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'How in God’s name did they get married?' - The cheating athlete and the anti-doping zealot who blew the whistle on Russia

David Walsh talks to The42 about his new book, The Russian Affair.

Yuliya Stepanova competes under a neutral flag at the qualifying rounds of the 2016 European Championships.
Yuliya Stepanova competes under a neutral flag at the qualifying rounds of the 2016 European Championships.

VITALY STEPANOV IS floating away from a first date, ready for the hectic appraisal. 

On the one hand it’s good news – he has totally fallen for her. 

On the other, she has just told him everything he works for and everything he believes in is a lie. 

So, um, maybe we should do this again sometime? 

At the time, Vitaly was working with the Russian Anti-Doping Agency (Rusada), in a position lowly enough to retain his idealism, his innocence, and his zeal. But he’d just been out with Yuliya Rusanova, an 800-metre athlete of national renown and Olympic potential and she hit him with the words, “You really should just stop being an idiot.”

Not only was she doping, but everyone was doping. 

And Rusada? They weren’t there to thwart the doping. No, they were there to facilitate it. Sure, they were catching a few doping athletes, but they weren’t catching the ones who can win the major medals. For those athletes, Rusada could change the date of some awkwardly-timed tests, or make a few adverse findings go away. 

Rusada were, in a very literal sense, a piss-taking Potemkin village. 

Vitaly had a choice to make: does he ask Yuliya for a second date, or report her to the authorities? 

In the end, he did both. Within two months they were married and within five years, they fled to blow the whistle on Russia’s state-sponsored doping system. They live in exile in the United States now, while Russia appeal to the Court of Arbitration for Sport against a four-year ban from international competition. 

david-walsh David Walsh (file photo) Source: Billy Stickland/INPHO

Their story is the subject of a new book by David Walsh, titled The Russian Affair: The True Story of the Couple who Uncovered the Greatest Sporting Scandal. 

“People will assume it’s a doping thriller but it’s not, it’s a love story set against the backdrop of a doping thriller”, says David.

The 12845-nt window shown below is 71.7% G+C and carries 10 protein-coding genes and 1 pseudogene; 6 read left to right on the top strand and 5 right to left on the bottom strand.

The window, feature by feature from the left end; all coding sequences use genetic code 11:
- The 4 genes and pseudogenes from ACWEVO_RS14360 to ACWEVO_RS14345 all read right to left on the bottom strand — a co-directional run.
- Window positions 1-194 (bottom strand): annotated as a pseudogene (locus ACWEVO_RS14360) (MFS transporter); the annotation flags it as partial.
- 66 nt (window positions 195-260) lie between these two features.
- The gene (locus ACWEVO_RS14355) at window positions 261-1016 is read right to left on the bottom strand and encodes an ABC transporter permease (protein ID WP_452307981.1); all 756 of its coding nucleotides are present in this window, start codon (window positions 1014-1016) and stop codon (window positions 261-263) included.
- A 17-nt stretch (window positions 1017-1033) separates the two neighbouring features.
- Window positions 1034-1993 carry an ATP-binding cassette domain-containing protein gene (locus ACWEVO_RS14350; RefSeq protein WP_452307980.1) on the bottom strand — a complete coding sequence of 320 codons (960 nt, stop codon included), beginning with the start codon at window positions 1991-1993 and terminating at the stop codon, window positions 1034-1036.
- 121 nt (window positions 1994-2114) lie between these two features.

He met Vitaly and Yuliya for the first time five years ago in Berlin, shortly after German television aired the documentary in which they made their charges against Russia. He agreed to help them tell their story, and quickly found there was even more to it than a pair of State-crossed lovers blow open a sporting scandal through love’s resilience. 

“I never knew that their relationship was anything other than two young people who fell in love and got married and became whistleblowers. That was what I thought, and I was perfectly happy to tell that story. But Vitaly is a really unusual man and Yuliya is a unique woman. Vitaly’s attitude was, ‘So, David, you’re the journalist. You want me to tell the truth about all those bad guys in Russia who organised the doping. But you don’t want to hear the truth about how difficult our marriage was. How it didn’t work. How we betrayed each other’.

“He betrayed Yuliya by informing on her to the World Anti-Doping Agency. He told them the minutiae of her doping. She betrayed him by having a relationship that existed before they got married with her coach, and it went on.

“That was incredibly hard for him. But it was incredibly hard for Yuliya as a doping athlete to be married to this zealot who wanted to clean up the world. You might ask, how in God’s name did they get married?

“That’s love, I suppose. He really did fall for her and she eventually came to realise that he was the one man she had in her life who was in it for the right reasons. But it took her a long time to realise that.”